One reporter now asked him what he thought about getting a Social Security number. After all, the Social Security program payroll taxes were beginning and the numbers were a novelty for the country. Here Tugwell did blunder: “I’m out of that class,” he replied, confused. Taussig corrected the slip—Tugwell would be a salaried employee and get a number. He would get a number and would pay into the new program like all the rest.


This was also the period when the word “Liberal” was changing. Much of the book concerns Willkie’s journey from businessman to political candidate. Willkie was a long time Democrat and also one of the people wiring America for electricity. But the Roosevelt administration wanted to literally take over power generation, and fought through legislation and the courts to put the power companies out of business.

This culminated in Willkie’s attempt to run for President in 1938.


Revisiting that old liberalism, he could see that while Roosevelt might call himself a liberal, the inexorable New Deal emphasis on the group over the individual was not liberal in the classic sense. Liberalism had historically included liberal economics, and Roosevelt had turned away from that.

The manifesto spoke to Roosevelt directly. “In the decade beginning 1930 you have told us that our day is finished, that we can grow no more, and that the future cannot be equal to the past. But we, the people, do not believe this, and we say to you: give up this vested interest that you have in depression, open your eyes to the future and help us to build a New World.”

It was the most final, and strongest, rebuttal to the progressives that had yet been offered. Before a crowd estimated at 200,000, and with the weather 102 degrees in the shade, Willkie asked the public to think about what it meant to be an American liberal. Was a liberal merely a left progressive? Or was a liberal someone who believed in liberalism in the classic sense, in the primacy of the individual and his freedom? Willkie railed against Roosevelt’s “philosophy of distributed scarcity.” And he argued, speaking of both the United States and Europe, that it was “from weakness that people reach for dictators and concentrated government power…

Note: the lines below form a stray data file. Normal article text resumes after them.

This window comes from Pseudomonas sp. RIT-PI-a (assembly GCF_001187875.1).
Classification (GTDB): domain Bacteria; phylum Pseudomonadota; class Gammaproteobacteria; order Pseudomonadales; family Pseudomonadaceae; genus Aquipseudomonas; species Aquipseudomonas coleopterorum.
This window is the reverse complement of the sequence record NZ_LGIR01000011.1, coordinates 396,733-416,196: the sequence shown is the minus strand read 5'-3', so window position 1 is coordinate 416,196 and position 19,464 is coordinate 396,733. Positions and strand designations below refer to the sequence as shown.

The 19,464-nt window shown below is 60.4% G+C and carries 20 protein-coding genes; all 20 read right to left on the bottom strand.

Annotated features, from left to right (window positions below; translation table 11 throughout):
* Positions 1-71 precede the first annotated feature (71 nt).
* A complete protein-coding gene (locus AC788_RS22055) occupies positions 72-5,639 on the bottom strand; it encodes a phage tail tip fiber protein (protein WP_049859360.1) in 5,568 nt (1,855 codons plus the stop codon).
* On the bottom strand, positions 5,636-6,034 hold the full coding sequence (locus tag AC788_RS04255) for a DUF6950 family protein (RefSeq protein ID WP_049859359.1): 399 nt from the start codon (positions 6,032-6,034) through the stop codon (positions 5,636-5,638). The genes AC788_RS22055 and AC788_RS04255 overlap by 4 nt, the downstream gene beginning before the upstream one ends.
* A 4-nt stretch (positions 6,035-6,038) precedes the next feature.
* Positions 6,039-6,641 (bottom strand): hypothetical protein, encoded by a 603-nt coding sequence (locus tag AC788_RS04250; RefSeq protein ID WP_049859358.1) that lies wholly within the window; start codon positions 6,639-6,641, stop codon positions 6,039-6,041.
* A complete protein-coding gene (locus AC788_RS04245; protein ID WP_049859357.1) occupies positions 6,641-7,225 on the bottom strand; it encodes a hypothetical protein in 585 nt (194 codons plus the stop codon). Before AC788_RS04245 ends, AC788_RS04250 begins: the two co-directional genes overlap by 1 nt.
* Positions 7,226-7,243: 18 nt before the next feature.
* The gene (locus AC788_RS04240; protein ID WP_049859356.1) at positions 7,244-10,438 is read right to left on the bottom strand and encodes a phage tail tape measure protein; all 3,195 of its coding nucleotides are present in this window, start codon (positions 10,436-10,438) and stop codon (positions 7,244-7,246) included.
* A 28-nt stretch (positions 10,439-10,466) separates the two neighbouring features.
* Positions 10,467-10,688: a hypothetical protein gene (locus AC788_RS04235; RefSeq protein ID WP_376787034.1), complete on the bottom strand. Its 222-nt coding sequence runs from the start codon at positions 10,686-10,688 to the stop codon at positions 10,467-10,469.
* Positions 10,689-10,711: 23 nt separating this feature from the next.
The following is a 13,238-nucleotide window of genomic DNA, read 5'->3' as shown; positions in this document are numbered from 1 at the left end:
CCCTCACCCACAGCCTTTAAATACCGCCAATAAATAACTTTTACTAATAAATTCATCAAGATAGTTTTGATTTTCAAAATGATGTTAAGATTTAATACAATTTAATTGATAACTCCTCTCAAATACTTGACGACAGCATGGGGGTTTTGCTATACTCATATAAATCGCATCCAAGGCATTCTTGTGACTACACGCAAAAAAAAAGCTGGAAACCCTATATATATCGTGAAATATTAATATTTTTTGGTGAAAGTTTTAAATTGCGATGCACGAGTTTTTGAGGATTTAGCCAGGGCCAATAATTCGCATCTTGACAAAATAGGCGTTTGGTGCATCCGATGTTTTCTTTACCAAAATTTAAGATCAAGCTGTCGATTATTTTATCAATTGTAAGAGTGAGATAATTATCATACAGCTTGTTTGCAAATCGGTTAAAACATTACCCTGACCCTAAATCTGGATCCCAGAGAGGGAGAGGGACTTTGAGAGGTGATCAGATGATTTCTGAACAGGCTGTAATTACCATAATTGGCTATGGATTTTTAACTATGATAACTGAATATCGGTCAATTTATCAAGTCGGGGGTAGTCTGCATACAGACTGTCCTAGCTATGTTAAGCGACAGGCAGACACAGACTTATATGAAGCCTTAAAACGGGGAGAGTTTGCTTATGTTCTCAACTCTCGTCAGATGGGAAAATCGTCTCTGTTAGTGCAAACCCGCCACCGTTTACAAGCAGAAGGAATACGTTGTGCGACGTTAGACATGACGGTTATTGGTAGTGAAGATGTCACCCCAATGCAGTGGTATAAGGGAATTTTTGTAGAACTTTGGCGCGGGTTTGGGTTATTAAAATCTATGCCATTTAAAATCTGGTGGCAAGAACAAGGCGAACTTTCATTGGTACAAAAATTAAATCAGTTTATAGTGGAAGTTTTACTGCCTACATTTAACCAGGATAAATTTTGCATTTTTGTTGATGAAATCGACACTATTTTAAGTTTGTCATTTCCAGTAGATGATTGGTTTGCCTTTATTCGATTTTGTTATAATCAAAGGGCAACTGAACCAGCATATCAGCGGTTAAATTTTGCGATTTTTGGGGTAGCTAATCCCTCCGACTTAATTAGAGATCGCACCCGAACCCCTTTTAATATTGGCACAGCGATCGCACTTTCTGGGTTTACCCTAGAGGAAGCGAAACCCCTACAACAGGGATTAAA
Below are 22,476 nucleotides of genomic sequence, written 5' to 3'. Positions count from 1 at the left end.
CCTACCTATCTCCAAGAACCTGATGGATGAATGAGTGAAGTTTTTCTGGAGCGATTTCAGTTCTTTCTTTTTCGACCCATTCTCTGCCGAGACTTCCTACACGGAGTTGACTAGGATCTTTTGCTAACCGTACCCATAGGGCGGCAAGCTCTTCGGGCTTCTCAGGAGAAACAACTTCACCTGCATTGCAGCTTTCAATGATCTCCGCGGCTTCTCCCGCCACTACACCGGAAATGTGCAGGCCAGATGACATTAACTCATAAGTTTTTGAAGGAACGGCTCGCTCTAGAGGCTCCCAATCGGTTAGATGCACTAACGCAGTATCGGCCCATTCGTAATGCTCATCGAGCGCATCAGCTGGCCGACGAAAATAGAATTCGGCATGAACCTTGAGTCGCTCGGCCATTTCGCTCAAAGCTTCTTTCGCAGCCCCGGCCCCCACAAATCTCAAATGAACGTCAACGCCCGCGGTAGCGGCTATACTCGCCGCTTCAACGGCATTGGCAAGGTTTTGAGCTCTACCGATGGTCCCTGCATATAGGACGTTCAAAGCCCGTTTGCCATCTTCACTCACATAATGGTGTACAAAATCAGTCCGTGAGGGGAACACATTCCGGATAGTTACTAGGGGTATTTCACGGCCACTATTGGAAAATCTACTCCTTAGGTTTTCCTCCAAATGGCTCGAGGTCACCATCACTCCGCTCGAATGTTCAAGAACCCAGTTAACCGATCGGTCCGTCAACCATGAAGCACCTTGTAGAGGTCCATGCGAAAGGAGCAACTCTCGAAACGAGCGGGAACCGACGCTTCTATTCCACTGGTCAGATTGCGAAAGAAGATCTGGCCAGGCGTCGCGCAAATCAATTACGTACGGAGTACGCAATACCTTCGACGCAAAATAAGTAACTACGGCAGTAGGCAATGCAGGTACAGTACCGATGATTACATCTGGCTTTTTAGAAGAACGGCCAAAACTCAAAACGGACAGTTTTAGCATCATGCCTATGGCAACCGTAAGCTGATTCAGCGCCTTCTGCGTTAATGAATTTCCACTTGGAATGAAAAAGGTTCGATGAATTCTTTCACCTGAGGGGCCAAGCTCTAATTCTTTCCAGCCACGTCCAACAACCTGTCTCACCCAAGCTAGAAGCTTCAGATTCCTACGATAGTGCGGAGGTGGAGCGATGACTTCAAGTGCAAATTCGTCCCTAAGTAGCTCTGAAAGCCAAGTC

“I am a liberal because I believe that in our industrial age there is no limit to the productive capacity of any man.”


Willkie did not, however, oppose all that Roosevelt had done—which makes sense, since Willkie had supported him as a Democrat.


In the case of Social Security, for example, Willkie was anxious that the system be adjusted so that the money paid by workers went exclusively to fund pensioners, and not be diverted to other government projects.


This is the proverbial sprawling epic. It follows the lives of many people from the beginning of the Great Depression to the beginning of World War II. As a result, there’s no sense of a deep understanding of any of them. Perhaps the most tragic is Andrew Mellon, who wanted to be forgotten, even to the point of wanting to keep his name off of the National Gallery he’d long been collecting for so as to donate to the United States. He continued stocking it and continued moving toward the donation even as federal lawyers tried to prosecute under the increasingly convoluted federal tax laws.

One of the photos included in the book is from President Roosevelt, who wrote to the Commissioner of Internal Revenue, “I am wholly unable to figure out the amount of the tax… as this is a problem in higher mathematics, may I ask that the Bureau let me know the amount of the balance due?”


Sometimes—when he knew the targets involved, or liked them—Roosevelt suggested that Jackson soften. And always, Roosevelt took care not to harm those with special power to harm him. Learning from Jackson of a possible action against motion picture combines, Roosevelt said, “Do you really need to sue these men?” and asked that they be brought in for a talk. But other times he egged Jackson on.
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Reading Progress

December 31, 2018 – Started Reading
December 31, 2018 – Shelved
January 26, 2019 – Shelved as: conviction
March 5, 2019 – Finished Reading